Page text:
When Paul greets their house church, though, he doesn’t distinguish it as if it’s less of a church than a building church at a set address would be. He treats the church in their home as if it’s part of the churches in Rome, as though their gathering in their home was also part of the body of Christ. In 1 Corinthians 16:19, Paul greets them and “the church that is in their house.” He greets them here in Corinth, which means that they were still in Corinth at this time. Remember, as I said earlier, Aquila and Priscilla were living in Italy, then they fled because of the persecution of Christians. They moved to Corinth and held a house church there. So Paul is greeting them here. And the same Paul that greeted them wanted them to understand that their house church was as legitimate, as godly, as any other church out there. He wrote in 1 Corinthians 1:2-3 the following:

2 To the church of God which is at Corinth, to those who are sanctified in Christ Jesus, called to be saints, with all who in every place call on the name of Jesus Christ our Lord, both theirs and ours:

3 Grace to you and peace from God our Father and the Lord Jesus Christ. (1 Corinthians 1:2-3)

Paul said that those who are sanctified and called to be saints in Corinth are no different that “all who in every place call on the name of Jesus Christ our Lord.” Think about that. The apostle said that all who call on the name of Jesus “in every place” are sanctified in Jesus and called to be saints. Every one who calls on the name of Jesus, from the prisoner in prison, to the patient in the hospital, to the nursing home resident, to the person who calls on the Lord while out at sea, on a cruise ship, in an airplane, or an isolated island, or in a military barracks in the midst of battle, is a saint and called of God. The New Testament word for “church” in the Greek is ekklesia. The word ekklesia can mean “assembly,” but its meaning is deeper: it consists of the word “ek,” meaning “out of,” and “klesia,” which means “the called ones.” Putting the two words together to make the compound ekklesia, we see that the church is made up of “called-out ones.” What matters is that we’re called out, not our physical or remote location.

There were house churches, and then there were building churches. In Acts 2:46, we see that the church “continued daily with one accord in the temple,” and was “breaking bread from house to house.” This is an example that some churches met in a temple for instruction but then had times of fellowship from house to house. The believers met in their homes to share meals. Their gatherings in individual homes is an example of how church extends from the temple to the home. Many of us think of church today as “meeting in a building,” then going our separate ways afterward. Churches even have Fellowship Halls now where believers gather to break bread. And yet, the earliest churches didn’t have Fellowship Halls; they gathered in their homes to break bread. Can you imagine how novel that idea is to churches and Christians today, to invite others over to their homes for after-service meals?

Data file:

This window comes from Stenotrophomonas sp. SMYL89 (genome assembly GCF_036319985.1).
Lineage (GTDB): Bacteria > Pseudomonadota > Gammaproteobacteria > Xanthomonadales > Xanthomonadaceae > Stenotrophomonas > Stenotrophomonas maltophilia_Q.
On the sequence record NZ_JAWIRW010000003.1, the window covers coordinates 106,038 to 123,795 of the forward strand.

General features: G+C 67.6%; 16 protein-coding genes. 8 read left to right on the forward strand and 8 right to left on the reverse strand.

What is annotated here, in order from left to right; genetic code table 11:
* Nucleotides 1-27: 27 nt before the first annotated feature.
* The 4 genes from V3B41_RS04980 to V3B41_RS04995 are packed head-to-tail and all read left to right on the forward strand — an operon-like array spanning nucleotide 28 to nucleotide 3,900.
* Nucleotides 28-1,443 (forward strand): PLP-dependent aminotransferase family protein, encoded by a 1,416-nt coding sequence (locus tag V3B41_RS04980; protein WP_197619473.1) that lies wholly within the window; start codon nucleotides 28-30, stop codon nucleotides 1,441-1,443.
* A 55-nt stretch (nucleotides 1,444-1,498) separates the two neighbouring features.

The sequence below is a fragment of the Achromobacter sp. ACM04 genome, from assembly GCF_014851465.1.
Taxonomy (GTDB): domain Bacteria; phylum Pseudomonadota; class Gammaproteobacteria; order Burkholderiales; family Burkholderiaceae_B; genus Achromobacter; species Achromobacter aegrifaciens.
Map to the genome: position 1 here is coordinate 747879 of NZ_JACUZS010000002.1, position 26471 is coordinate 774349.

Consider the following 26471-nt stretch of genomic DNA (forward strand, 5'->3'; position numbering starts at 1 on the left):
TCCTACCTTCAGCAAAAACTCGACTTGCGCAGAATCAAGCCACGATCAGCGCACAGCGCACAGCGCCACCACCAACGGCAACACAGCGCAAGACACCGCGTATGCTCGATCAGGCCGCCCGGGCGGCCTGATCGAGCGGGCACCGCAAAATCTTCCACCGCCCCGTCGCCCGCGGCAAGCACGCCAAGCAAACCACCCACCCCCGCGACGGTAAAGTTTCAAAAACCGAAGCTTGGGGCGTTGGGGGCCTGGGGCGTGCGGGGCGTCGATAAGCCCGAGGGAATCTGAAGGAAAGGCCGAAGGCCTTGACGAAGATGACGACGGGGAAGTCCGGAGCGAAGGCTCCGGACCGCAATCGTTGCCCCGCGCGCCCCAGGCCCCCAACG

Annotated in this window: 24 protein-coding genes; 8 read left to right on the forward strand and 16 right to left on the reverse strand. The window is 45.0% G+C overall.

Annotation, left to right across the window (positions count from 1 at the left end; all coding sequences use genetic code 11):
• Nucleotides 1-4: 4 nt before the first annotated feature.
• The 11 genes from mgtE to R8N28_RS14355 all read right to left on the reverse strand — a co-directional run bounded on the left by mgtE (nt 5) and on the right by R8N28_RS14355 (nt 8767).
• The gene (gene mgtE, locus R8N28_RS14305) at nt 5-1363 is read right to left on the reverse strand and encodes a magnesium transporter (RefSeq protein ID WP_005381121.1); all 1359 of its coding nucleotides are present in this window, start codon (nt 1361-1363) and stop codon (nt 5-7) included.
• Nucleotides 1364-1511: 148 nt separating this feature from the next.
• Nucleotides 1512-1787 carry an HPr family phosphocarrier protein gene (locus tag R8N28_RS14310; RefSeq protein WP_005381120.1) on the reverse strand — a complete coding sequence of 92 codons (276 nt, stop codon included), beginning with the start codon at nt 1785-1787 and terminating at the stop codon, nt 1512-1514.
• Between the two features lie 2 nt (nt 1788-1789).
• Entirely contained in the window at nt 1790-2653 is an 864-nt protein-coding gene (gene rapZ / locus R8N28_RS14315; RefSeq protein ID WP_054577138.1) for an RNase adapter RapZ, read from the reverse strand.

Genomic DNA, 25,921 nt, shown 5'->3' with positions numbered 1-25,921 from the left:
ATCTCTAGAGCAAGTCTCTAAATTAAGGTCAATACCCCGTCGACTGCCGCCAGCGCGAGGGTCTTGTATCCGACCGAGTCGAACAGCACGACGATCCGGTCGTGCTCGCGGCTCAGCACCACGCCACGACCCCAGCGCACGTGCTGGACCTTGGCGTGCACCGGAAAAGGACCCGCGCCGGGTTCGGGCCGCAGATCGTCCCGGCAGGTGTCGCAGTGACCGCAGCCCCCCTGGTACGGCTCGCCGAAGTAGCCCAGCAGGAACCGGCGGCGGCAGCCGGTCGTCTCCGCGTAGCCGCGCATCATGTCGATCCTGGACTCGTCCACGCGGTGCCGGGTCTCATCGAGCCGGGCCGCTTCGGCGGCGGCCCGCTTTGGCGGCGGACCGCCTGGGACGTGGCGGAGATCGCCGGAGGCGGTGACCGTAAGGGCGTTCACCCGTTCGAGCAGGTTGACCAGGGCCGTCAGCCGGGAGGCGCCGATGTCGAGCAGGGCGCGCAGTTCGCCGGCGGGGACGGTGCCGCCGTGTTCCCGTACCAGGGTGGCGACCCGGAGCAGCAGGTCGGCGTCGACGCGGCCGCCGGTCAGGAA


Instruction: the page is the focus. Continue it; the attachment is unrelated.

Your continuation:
In Acts 12:12-17, we find that Peter, the lead apostle that Jesus chose to head up the apostle team, is the one imprisoned by Herod. Herod kills James, an apostle, the brother of apostle John (one of the sons of Zebedee, not the Beloved Disciple John), and the Jews were so pleased with it that Herod decided he’d kill the top apostle next — that would be Peter. Peter was in prison, but we don’t find the church gathering in the temple or a building; rather, they gather at the home of John Mark’s mother, to pray that Peter be released from prison. With Peter being arrested and the apostle James being killed, the church likely wasn’t meeting in an official building somewhere to be noticed by the government. They met in the home of a believer who was part of the assembly. Again, the home was an extension of the church, not something completely separate and worthy of being shunned.

The Essential Church is a home church in that services are conducted at home, not in an established church building. There is no building that has been incorporated and has a physical address where the church receives official US mail. But, make no mistake, though we are not a building church with a physical church address, we are a body of believers. We meet at essentialchurch.net, our internet domain, every Sunday, to lift up the name of Jesus, to sit at His feet, and learn His Word. We believe in preaching and teaching God’s Word. We believe that faith comes by hearing, and hearing by the Word of God — that’s why we have audio files that one must hear and not read. We here at The Essential Church believe faith comes by hearing and not by reading because that’s what Scripture teaches. We believe in praying over the sick, and we rejoice in seeing the sick healed and souls saved. We believe in all the things that a building church should believe in. We believe that by grace, through faith in Jesus, we are saved. We believe that we must remain faithful until death, running the race that is set before us, looking to Jesus, who ran His race before us as our example of how we are to endure until the end to be saved. And we don’t have a physical mailbox but we’ll be glad to contact you back and hear from you at our email address, theessentialchurch@protonmail.com. Feel free to contact us anytime for prayer requests, problems, questions, and suggestions, and we’ll do our best to get back with you. We’re just a click away.